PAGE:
People travel from all over the world to enjoy the marvel that is Petra, and there is a lot that is written about this site. However there is more to the UNESCO World Heritage Site than just the city that lies behind the canyon. There is a whole city on the edge of it that is a wonderful location to set up camp before exploring all that Petra has to offer. It is called Wadi Musa and for a gateway town it does a good job inviting people in and preparing them for the adventure they will have in the park.
Of course, there are plenty of gift shops, and a few Turkish bathhouses, but one of the best places to unwind after hiking around the park is the Cave Bar. It is a short walk away from the entrance of Petra, and the prices on the drinks are a little higher than other places you will find in Jordan, but the atmosphere makes up for these small problems. It was built in an ancient tomb that used to be a part of Petra, and it claims to be the oldest bar in the world. There are plenty of cozy little corners in the bar to find a place to relax, but if you would rather sit and enjoy the company of a larger crowd, they do have an outdoor patio, and a larger room where you can watch a game or talk with other travelers.
Right up the hill from the bar, and the bigger tourist shops is the Petra Museum. This is a good place to visit before heading into the park to see all of the sites. It will take you through the history of the ancient city, and how it developed over the centuries. There is also a large collection of artwork that once graced the outside of many of its buildings, but were taken down when iconoclasts, or Christians who did not believe in icon and worked to destroy as many as they could. It is amazing that many of the statues survived because it depicts a civilization that was influenced by both the Greeks and Egyptians.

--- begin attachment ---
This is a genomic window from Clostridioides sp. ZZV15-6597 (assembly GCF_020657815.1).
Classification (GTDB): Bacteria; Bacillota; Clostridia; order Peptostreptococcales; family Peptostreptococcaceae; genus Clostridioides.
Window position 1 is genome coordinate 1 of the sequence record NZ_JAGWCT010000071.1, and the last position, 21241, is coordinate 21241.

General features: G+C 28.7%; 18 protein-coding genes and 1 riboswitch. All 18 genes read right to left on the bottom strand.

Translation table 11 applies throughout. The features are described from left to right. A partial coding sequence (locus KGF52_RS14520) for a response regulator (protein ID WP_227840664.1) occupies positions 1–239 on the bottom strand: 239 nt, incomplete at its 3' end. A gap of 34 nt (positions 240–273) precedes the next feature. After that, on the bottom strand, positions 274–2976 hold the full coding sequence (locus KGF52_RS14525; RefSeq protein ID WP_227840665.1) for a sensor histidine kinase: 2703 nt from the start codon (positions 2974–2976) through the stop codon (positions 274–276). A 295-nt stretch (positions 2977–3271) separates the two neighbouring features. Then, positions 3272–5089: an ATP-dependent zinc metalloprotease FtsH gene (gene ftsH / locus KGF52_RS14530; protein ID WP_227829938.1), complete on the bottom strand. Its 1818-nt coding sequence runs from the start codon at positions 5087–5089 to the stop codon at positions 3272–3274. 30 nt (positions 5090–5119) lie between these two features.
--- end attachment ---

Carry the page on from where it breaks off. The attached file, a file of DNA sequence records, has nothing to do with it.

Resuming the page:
There are also many comfortable and affordable hotels nearby. We stayed at the Petra Boutique Hotel. It was a five minute walk from the entrance to the park, and served a nice breakfast in the morning. The only problem was that it sat right next to the main road of the town. At night the traffic disappears completely, but this allows for the packs of wild dogs to take over the street, and they are not very quiet. They did keep me up during my first night’s stay there, but I was so worn out from the long hike on the second night that they did not bother me anymore.
Also make sure that you have at least one of your meals at Mom’s Secret Recipe. It is a local restaurant that has really good food, and great atmosphere. It looks like the inside of a bedouin’s tent inside, and you can tell that the recipe comes from a mom who has spent many years perfecting her food.
Overall, the main attraction is Petra, but the town is a lovely place to stay as well. It is well worth staying there for a night or two because it makes the trip to Petra a little more relaxing. You will still find yourself on long hikes to amazing spots, but at least at night, you won’t have to worry about driving back to Amman or Aqaba because you will have a comfortable place to rest your head.